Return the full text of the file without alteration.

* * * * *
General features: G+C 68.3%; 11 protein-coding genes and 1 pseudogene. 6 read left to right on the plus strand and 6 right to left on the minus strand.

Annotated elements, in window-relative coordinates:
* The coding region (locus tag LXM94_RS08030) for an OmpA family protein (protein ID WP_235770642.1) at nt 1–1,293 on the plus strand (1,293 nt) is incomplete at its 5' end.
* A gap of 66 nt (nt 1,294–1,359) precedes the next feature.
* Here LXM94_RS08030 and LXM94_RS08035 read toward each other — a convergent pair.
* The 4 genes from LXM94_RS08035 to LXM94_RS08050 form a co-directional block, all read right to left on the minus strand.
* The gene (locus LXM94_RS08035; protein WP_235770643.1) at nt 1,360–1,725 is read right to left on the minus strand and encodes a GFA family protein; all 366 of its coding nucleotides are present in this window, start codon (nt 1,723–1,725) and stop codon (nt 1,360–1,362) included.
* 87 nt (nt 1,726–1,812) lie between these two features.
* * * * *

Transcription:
General features: G+C 68.3%; 11 protein-coding genes and 1 pseudogene. 6 read left to right on the plus strand and 6 right to left on the minus strand.

Annotated elements, in window-relative coordinates:
* The coding region (locus tag LXM94_RS08030) for an OmpA family protein (protein ID WP_235770642.1) at nt 1–1,293 on the plus strand (1,293 nt) is incomplete at its 5' end.
* A gap of 66 nt (nt 1,294–1,359) precedes the next feature.
* Here LXM94_RS08030 and LXM94_RS08035 read toward each other — a convergent pair.
* The 4 genes from LXM94_RS08035 to LXM94_RS08050 form a co-directional block, all read right to left on the minus strand.
* The gene (locus LXM94_RS08035; protein WP_235770643.1) at nt 1,360–1,725 is read right to left on the minus strand and encodes a GFA family protein; all 366 of its coding nucleotides are present in this window, start codon (nt 1,723–1,725) and stop codon (nt 1,360–1,362) included.
* 87 nt (nt 1,726–1,812) lie between these two features.